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Indoor Air Quality – 10 Ways to Clean the Air in Your Home

June 7, 2009

The air inside most buildings is more polluted than the air outside.  Controlling contaminants at their source in Virusyour house is a great first (or ten) step to improving your indoor air quality, your comfort and your health.  However, this will not eliminate all of the contaminants in your house.  There are some negative substances that are almost impossible to eliminate at their source: viruses, bacteria, pollen, dust mites, mold, carbon monoxide, just to name a few.  Some of these contaminants can lead to increased short term allergic type reactions and symptoms like irritated eyes, nose and throat, dizziness and fatigue.  These short term reactions are typically not serious health concerns, but some indoor air contaminants have been linked to long term and serious conditions such as respiratory disease, heart disease, and cancer.  It is difficult to pinpoint what level of exposure to these contaminants is potentially dangerous, and it also seems to vary from person to person.  These substances are created by every day activities like cooking, brining most any object into the house, visiting a sick friend, taking a shower, and running the furnace.


Therefore, additional efforts need to be made in order to provide the clean air that will promote healthy living:


1.      Open the windows:  Many times simply opening the widows will provide enough air movement to flush most of the lingering contaminants out of your house.


2.      Whole house fans: Using one of these is a great way to really flush any lingering unwanted gasses and some fine particulates out of your house


3.      Bathroom fans and stove hoods:  Some contaminants are byproducts of other positive and necessary activities.  The down-side of a warm shower is the excessive moisture that can sometimes be left behind and lead to mold and mildew.  Cooking on the stove can result in culinary masterpieces, but it can also result in carbon monoxide, lingering odors, smoke and other contaminants.  Using bathroom fans and stove hoods can quickly eliminate the excess moisture and other contaminants before they can spread throughout the house and become a problem.


4.      HEPA Filters: A HEPA filter for your furnace or air purifier will help to remove many small particles like dust, dust mite allergens, anthrax spores, mold spores, pet dander, and even some harmful gases and airborne asbestos from the air in your house.


5.      Carbon Filters:  Many air purifiers rely on carbon filters to eliminate smoke, fumes, and odors from your house.  Air is forced through a layer of activated granular charcoal which absorbs the odors and allows clean fresh air to pass through.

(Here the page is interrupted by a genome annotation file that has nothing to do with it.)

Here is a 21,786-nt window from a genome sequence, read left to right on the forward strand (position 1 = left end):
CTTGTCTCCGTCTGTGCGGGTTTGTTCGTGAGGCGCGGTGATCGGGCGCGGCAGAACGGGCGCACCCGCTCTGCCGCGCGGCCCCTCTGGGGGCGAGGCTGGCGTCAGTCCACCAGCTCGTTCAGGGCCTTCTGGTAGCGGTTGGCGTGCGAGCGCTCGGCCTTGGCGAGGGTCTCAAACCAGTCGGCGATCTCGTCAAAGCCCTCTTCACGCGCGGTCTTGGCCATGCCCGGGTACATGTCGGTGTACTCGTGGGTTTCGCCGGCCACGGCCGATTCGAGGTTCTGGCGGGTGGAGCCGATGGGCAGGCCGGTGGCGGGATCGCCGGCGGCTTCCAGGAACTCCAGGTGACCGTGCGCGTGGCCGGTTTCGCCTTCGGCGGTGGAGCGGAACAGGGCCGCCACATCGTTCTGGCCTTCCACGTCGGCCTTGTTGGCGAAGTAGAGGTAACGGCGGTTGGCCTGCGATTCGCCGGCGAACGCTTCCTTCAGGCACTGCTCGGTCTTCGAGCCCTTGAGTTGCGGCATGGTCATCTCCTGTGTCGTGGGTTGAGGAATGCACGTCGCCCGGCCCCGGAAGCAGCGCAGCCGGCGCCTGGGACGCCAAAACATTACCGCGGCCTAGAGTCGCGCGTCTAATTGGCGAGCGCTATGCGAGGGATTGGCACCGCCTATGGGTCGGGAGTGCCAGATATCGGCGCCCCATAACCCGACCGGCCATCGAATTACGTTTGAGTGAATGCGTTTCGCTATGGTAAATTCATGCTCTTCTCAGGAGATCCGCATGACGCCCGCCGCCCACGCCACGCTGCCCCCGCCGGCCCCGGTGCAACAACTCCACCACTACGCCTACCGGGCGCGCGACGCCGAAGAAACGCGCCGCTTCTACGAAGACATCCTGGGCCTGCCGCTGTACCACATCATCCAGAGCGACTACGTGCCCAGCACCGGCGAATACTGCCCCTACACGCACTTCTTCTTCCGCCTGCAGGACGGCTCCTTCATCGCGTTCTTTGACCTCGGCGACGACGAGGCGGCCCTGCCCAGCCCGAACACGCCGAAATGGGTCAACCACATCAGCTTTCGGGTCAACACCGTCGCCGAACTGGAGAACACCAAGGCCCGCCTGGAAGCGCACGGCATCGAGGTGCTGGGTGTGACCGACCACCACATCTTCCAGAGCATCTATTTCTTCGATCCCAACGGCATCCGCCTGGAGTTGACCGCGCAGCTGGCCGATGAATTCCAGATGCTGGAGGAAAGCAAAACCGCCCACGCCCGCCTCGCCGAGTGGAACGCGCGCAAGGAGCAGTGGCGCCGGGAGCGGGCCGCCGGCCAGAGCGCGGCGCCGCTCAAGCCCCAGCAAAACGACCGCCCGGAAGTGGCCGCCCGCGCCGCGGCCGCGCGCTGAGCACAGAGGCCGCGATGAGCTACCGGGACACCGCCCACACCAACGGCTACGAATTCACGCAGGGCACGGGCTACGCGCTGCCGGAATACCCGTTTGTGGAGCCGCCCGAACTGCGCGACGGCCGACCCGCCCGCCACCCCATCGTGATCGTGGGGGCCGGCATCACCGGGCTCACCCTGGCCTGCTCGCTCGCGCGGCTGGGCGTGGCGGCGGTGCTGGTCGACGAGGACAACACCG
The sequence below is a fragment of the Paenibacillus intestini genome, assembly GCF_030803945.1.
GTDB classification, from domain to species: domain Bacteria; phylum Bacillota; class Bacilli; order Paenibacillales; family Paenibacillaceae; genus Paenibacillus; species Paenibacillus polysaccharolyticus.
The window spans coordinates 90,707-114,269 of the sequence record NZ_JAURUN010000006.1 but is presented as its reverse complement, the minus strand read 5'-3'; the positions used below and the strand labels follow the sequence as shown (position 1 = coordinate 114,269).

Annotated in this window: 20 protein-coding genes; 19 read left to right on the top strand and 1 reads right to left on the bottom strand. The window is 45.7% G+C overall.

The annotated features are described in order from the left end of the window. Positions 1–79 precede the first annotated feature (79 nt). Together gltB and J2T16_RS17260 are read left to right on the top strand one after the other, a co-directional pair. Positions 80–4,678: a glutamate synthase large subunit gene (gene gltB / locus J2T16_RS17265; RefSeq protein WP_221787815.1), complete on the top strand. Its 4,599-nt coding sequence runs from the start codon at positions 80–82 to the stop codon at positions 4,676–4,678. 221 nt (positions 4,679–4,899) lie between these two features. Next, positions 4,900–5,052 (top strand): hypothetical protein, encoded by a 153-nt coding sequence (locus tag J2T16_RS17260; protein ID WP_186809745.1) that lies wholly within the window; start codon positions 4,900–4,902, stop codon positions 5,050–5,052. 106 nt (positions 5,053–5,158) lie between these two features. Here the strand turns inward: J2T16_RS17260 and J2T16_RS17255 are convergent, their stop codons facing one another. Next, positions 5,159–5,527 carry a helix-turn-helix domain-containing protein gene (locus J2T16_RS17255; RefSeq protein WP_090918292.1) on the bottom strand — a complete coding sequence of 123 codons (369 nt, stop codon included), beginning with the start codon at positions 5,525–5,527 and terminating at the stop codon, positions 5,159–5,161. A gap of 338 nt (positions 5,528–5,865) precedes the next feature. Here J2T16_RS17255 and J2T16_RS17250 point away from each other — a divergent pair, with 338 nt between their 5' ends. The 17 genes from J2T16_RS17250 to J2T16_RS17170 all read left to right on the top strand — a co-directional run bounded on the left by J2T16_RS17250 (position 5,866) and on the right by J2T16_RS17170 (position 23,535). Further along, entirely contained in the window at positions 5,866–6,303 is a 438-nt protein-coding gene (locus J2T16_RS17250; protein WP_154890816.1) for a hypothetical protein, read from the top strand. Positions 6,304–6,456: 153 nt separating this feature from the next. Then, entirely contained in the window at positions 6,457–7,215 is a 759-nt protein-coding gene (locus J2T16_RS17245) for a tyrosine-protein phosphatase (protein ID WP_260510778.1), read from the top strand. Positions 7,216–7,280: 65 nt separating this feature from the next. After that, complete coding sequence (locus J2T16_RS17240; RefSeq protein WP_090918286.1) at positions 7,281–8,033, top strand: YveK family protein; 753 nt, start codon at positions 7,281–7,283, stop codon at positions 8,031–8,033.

6.      UV Germicidal Light:  This ultraviolet light feature of many air purifiers neutralizes and eliminates many bacteria, mold spores, protozoa, yeasts and even some viruses.


7.      Ozone:  This naturally occurring unstable gas quickly oxidizes with the pollutants in the air moving through the air purifier and completely neutralizes them.  Many air purifiers use this chemical reaction to effectively eliminate bacteria, fungus and odors from the air.


8.      Ionize:  Air purifiers with ionizers create negatively charged ions which attract small airborne particles such as viruses, pollen, bacteria, smoke, dust, animal dander as well as other allergens.  Once this occurs the particles cling to a metal collector or the particles to fall out of the air.


9.      House Plants: All plants absorb carbon dioxide and release oxygen (O2), but some plants will effectively Peace Lilyabsorb one or more other unwanted gasses such as: benzene, formaldehyde and trichloroethylene.  Another benefit of having houseplants is that they help to humidify the air in your house.  Some of the best plants at cleaning the air in your house are: English Ivy; Spider Plant; Golden Pothos or Devil’s Ivy; Peace Lily; Chinese Evergreen; Bamboo Palm or Reed Palm; Snake Plant or Mother-in-Law’s Tongue; Heartleaf, Selloum, and Elephant Ear Philodendron; Red-edged, Cornstalk, Janet Craig, and Warneck Dracaena; Weeping Fig; Gerbera Daisy or Barberton Daisy; Pot Mum or Florist’s Chrysanthemum; and Rubber Plant.  Get out your green thumb and breathe a little easier.


10. Suck it up: Purchase a quality vacuum cleaner, one with cyclone cleaning and a washable HEPA filter.  Using it frequently will help to eliminate many of the contaminants that collect all over your house and are stirred up in a number of ways.


Every one of the above strategies will help to improve the indoor air quality in your home, but each works on different contaminants and they should be used in combination in order to clean all types of contaminants from the air in your house.

Dan Bossenbroek

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